Posted By Jeremy Blanchard, MD, MMM, CPE, FACP, FCCP and FACPE,
Wednesday, February 1, 2017
Updated: Wednesday, February 1, 2017
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“I was on the inside looking outside. The millions of faces, but still I’m alone… I hope we’ll be here when they’re through with us.”
When I hear Foreigner sing “Long, Long Way from Home,” I am reminded of conversations I have had with my colleagues, physicians and advanced practice clinicians (APCs). The world of medicine is so dynamic and different from when I started medical school in 1987. Many of these changes are good and have great intent, but many of the ramifications threaten core value attributes of our different generations of healthcare providers: autonomy, sacred relationships with patients, complex problem solving and the joy of practicing medicine. In these conversations the providers relate not having a voice, feeling like healthcare is changing without their input, and not for the better. They feel alone and not valued.
Being a caregiver seldom, if ever, starts from the perspective of practicing medicine as a business opportunity. It starts from a place of the desire to do good. As we enter medical school bright eyed, empathic and energized, what happens to us? Or at least how is our showing of empathy and building relationships threatened or compromised?
This blog is my call for action. A call for us, leaders in healthcare and patient experience, to develop a strategy to address the following question. How can we help our physicians and APCs, seasoned and new, from multiple different generations, feel valued and recapture or sustain their joy of practice? It is paramount, because the provider being empathetic, engaged and joyful is pivotal to our family and friends’ quality of care and how they feel when receiving that care (1, 2).
“I've learned that people will forget what you said, people will forget what you did, but people will never forget how you made them feel.”
- Maya Angelou
The reality of our present American healthcare model in regard to providers is reflected in these powerful statistics.
- 54% of doctors show signs of burnout and only 40% of doctors are satisfied with their work life balance.(3)
- For every 1 hour physicians provide direct patient care, nearly 2 additional hours are spent in activities associated with the Electronic Health Record.(4)
- In one study 52% of medical students suffered from burnout; of those burned out, 35% admitted to unprofessional conduct related to patient care.(5)
- 14% of Internal Medicine Residents rate life “as bad as it can be” or “somewhat bad.”(6)
- 38% of Internal Medicine Residents had personal debts greater than $100,000 dollars (2008 monies).(6)
- 6.3% of participating surgeons had suicidal ideations in the past 12 months.(7)
Physician burnout is real and threatening our whole healthcare system - the quality, safety and compassion of the delivery of healthcare.(8) Burnout is not just among older physicians or surgeons; it is across the whole spectrum of healthcare. In Maslach’s Burnout Inventory Manual, he states, “Burnout is a syndrome of emotional exhaustion, loss of meaning in work, feelings of ineffectiveness and a tendency to view people as objects rather than as human beings.”(9)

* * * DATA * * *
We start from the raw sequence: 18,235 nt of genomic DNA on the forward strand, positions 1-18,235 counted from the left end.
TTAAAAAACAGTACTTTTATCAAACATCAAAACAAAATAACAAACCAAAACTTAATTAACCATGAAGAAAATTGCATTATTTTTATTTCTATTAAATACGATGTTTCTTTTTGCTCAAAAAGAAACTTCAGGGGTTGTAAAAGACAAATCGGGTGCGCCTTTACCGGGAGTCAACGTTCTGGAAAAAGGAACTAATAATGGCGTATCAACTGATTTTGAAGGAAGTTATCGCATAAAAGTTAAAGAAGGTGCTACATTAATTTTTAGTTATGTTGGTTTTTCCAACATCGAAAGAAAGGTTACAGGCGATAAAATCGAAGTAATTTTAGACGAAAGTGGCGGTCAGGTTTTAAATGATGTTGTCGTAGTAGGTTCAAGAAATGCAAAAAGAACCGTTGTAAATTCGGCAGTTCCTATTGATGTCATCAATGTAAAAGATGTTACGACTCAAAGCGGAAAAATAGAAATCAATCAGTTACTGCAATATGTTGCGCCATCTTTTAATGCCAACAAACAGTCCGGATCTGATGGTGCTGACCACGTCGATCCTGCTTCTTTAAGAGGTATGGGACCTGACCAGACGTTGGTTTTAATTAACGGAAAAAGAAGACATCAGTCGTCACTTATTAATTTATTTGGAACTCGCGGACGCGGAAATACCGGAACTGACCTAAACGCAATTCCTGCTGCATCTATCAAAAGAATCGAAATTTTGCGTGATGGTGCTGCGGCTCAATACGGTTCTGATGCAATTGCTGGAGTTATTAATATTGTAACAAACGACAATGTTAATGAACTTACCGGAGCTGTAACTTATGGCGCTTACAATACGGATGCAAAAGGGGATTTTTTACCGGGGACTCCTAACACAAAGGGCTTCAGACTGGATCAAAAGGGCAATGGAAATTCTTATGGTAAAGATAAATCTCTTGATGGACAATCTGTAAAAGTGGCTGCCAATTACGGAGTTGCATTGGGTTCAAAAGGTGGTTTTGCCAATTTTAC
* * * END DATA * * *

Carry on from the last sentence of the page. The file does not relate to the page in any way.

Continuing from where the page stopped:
When considering this subject there is a complementary way of looking at it that I find valuable. In each of the above statistical bullet points there are multiple challenges accumulating to depersonalize and overwhelm the provider. But what if we were to focus on how we support these courageous and valuable members of the healthcare team? Instead of focusing on burnout, reposition ourselves and focus on developing resilience, investing in our providers to help them find their joy, recapture their personal and cultural value. The following are conversation topics I believe we need to discuss now to answer this call to action. Here are statements to serve as an agenda for generative conversations and next steps to action.
- Interventions for burnout need to be as multi-factorial as the causes. The etiologies of burnout for my generation of providers, compared to the millennial provider, may have the same or different root causes. Recognizing the differences in generations allows for more impactful and valuable interventions.
- Costs in healthcare live in silos with their relationships unrecognized or declared. A key to making this a prioritized conversation is identifying the price tag to this epidemic. The cost shifts this conversation from the doctor’s and APC’s problem to the CFO’s and CEO’s problem.
- We need senior leadership in health care to recognize and quantify the hidden opportunities of investing in our providers. Data shows doctors who have sustained empathy and joy provide safer care and a better patient experience. In population health models this translates to increased revenue.
- It is proposed with future physician shortages, APCs will have a greater impact on care delivery, healthcare revenue and patient experience; that “future” is now. We need to create systems that recognize the APC as a unique member of the healthcare team.
- With the changes taking place in healthcare we need to assure the new paradigm of excellent care outcomes (the quadruple aim) - enhancing patient experience, improving population health, reducing costs and improving the work life balance of those who provide care.(10)
- A happy physician or APC costs the institution much less in legal fees, mistakes, nurse turnover, etc. How do we help our medical culture apply the resources to address major causes of burnout and to support the development of resiliency programs?
- Essential to a successful navigation of our healthcare future is identifying communication as an advanced healthcare competency. It deserves the same attention as the mastery of procedural skills, knowledge base and work flow.